Cloud computing is an exciting technology that is projected to become pervasive in not only nonprofits, but in the common person’s daily life.
However, there is a sense of discomfort associated with the novel technology. Many do not fully understand the technology, what it can offer an organization, or even fully understand exactly how it works.
If your nonprofit is considering a switch to the cloud, it is important to not only understand what the cloud has the potential to provide to your nonprofit, but it’s also equally as important to understand the risks and service factors associated with making the switch.
It is the goal of this blog to demystify this technology, and make the potential cloud computing consumer more comfortable with making the switch.
Service Level Agreements (SLA’s)
When considering the switch to a cloud computing platform, it is important to consider whether or not equal or greater performance can be achieved through a cloud computing vendor. Ensuring that your cloud computing vendor has a service level agreement (SLA), and penalties for failing to deliver upon those agreements, generally means you’ll be receiving a higher level of service. Without a stringent SLA in place, vendors will have little to no incentive to provide your nonprofit with a high level of performance.
Transparency in performance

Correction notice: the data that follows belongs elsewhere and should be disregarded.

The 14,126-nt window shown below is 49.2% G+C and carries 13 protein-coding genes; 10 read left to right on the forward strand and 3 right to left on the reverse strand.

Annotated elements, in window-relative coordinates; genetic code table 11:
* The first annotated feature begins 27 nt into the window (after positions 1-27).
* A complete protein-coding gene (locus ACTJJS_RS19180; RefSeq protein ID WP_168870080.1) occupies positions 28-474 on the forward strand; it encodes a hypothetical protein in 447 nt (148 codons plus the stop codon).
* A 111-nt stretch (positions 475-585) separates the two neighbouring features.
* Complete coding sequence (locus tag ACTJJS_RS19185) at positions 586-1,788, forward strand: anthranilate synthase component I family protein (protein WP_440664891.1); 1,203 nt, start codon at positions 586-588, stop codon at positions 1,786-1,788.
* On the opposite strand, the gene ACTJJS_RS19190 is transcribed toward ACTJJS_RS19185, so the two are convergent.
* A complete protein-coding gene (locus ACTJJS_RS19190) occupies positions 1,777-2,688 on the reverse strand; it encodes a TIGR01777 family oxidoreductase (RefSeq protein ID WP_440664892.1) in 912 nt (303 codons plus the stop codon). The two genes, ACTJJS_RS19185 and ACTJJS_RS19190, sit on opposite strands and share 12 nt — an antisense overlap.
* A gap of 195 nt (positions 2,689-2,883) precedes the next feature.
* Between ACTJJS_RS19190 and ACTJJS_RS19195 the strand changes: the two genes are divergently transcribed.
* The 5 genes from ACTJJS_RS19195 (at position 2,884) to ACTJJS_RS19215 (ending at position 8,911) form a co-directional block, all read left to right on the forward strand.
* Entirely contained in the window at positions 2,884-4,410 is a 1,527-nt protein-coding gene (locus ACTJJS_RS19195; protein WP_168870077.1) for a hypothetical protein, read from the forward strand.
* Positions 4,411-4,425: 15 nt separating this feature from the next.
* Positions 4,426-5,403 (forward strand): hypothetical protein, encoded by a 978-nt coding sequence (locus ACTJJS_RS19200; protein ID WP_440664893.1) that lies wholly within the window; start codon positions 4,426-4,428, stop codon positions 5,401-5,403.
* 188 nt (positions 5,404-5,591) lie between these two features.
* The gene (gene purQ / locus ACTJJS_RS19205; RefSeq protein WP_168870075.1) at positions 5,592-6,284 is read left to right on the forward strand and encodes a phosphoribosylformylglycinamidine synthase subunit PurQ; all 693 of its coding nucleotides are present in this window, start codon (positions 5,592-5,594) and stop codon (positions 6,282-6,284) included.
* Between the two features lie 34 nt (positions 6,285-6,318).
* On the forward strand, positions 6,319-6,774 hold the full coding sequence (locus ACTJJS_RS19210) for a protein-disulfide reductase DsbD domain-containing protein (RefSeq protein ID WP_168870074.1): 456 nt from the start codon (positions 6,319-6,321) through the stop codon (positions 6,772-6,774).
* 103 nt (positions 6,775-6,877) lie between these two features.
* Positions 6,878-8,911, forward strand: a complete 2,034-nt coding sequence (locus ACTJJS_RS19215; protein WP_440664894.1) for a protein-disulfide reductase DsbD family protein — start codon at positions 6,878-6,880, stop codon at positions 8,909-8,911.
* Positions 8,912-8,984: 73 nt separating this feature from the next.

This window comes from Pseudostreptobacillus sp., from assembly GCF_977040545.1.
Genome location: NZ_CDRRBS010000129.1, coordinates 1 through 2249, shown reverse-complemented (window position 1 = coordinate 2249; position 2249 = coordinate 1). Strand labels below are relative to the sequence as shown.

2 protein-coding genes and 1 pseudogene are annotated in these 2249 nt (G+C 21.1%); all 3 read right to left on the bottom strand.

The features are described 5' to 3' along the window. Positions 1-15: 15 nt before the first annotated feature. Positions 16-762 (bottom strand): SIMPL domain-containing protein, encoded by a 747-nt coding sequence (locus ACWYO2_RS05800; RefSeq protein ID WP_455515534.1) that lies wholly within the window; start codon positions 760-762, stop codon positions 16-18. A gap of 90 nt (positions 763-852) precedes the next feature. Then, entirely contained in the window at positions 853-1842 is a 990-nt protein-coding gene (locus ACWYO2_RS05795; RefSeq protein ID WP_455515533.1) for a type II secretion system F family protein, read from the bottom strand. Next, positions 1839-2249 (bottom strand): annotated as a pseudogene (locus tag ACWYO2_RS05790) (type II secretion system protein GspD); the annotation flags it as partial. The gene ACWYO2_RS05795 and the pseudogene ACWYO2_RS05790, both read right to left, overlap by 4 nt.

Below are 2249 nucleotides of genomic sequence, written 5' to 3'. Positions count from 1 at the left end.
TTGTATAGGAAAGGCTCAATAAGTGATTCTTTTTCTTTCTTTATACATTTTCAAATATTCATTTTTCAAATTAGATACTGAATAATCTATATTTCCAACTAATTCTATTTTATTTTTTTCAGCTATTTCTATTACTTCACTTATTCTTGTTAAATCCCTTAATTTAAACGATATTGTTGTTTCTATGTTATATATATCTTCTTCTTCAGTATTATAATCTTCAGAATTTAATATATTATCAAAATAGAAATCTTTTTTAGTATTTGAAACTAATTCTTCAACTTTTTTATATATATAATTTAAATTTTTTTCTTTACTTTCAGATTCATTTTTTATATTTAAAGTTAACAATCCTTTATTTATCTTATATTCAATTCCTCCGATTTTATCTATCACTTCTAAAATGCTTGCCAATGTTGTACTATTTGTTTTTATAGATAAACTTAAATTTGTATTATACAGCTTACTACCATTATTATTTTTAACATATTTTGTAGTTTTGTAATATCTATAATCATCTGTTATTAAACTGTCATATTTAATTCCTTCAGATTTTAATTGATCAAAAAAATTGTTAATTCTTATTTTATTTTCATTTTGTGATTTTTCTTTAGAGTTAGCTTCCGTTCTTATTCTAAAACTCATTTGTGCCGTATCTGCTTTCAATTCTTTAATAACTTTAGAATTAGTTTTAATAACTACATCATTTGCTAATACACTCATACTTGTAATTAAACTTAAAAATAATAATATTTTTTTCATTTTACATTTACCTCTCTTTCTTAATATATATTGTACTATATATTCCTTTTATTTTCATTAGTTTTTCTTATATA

It is important to remember that no matter how much more efficient a cloud computing platform is than in-house computing system, they can still succumb to down time and shortcomings. Even if your platform comes from a reputable vendor and you have ensured stringent SLAs are in place, if your vendor is not transparent about their service from the very beginning you should consider looking elsewhere for your cloud computing needs.
Understanding persistent storage
Aside from transparency and SLAs, it is important for the potential consumer to understand persistent storage. Generally, most people do not know that in the case of a service outage, all local data will be lost if a persistent storage option is not available. Depending on what your nonprofit's needs, ensuring that your server images are persistent in case of failure may be an important measure to consider when selecting a vendor.